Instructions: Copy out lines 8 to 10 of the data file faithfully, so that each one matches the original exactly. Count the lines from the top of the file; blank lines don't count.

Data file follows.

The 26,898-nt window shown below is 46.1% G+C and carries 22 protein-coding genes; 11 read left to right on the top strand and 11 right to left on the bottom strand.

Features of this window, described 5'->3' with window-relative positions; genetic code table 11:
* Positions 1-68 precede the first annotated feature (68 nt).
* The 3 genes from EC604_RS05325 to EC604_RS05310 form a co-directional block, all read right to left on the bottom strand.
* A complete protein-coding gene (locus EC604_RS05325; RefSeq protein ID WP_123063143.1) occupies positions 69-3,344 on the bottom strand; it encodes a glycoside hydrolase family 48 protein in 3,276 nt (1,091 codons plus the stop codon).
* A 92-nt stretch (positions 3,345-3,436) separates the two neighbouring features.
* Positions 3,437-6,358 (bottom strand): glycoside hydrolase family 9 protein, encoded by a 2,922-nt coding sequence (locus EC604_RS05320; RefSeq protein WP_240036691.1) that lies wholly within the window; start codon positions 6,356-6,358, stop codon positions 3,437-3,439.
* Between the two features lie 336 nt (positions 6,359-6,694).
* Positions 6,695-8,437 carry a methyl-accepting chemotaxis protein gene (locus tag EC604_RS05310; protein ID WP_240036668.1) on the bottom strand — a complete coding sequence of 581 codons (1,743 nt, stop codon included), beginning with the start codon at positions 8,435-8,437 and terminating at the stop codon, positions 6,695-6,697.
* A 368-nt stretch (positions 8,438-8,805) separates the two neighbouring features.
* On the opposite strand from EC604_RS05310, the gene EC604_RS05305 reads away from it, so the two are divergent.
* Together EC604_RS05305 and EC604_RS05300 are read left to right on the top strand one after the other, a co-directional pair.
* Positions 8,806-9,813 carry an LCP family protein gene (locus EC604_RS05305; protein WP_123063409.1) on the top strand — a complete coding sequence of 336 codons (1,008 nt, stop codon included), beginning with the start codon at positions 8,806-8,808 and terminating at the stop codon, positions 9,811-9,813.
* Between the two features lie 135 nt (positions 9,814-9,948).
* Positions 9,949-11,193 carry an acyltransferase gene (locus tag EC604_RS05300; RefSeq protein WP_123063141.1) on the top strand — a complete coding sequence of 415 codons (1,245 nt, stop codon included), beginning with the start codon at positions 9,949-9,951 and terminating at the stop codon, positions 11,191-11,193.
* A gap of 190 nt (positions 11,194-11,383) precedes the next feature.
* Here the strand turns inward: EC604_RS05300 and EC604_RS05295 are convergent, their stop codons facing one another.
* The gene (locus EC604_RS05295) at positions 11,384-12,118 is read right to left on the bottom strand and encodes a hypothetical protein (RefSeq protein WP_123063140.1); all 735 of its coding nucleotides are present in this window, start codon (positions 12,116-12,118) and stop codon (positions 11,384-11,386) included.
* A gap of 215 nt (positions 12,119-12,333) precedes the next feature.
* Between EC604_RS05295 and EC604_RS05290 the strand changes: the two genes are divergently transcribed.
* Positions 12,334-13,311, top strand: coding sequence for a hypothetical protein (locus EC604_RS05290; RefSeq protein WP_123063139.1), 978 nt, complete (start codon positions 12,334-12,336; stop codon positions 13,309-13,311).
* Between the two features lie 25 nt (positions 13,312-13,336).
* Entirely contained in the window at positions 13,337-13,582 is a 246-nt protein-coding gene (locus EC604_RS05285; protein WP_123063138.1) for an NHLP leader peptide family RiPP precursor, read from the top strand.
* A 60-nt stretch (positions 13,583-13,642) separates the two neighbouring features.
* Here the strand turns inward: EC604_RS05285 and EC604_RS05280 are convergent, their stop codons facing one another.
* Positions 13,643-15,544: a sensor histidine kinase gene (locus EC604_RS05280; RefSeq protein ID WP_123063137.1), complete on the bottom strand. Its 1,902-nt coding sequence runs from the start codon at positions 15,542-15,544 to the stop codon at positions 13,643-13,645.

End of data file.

* Between the two features lie 336 nt (positions 6,359-6,694).
* Positions 6,695-8,437 carry a methyl-accepting chemotaxis protein gene (locus tag EC604_RS05310; protein ID WP_240036668.1) on the bottom strand — a complete coding sequence of 581 codons (1,743 nt, stop codon included), beginning with the start codon at positions 8,435-8,437 and terminating at the stop codon, positions 6,695-6,697.
* A 368-nt stretch (positions 8,438-8,805) separates the two neighbouring features.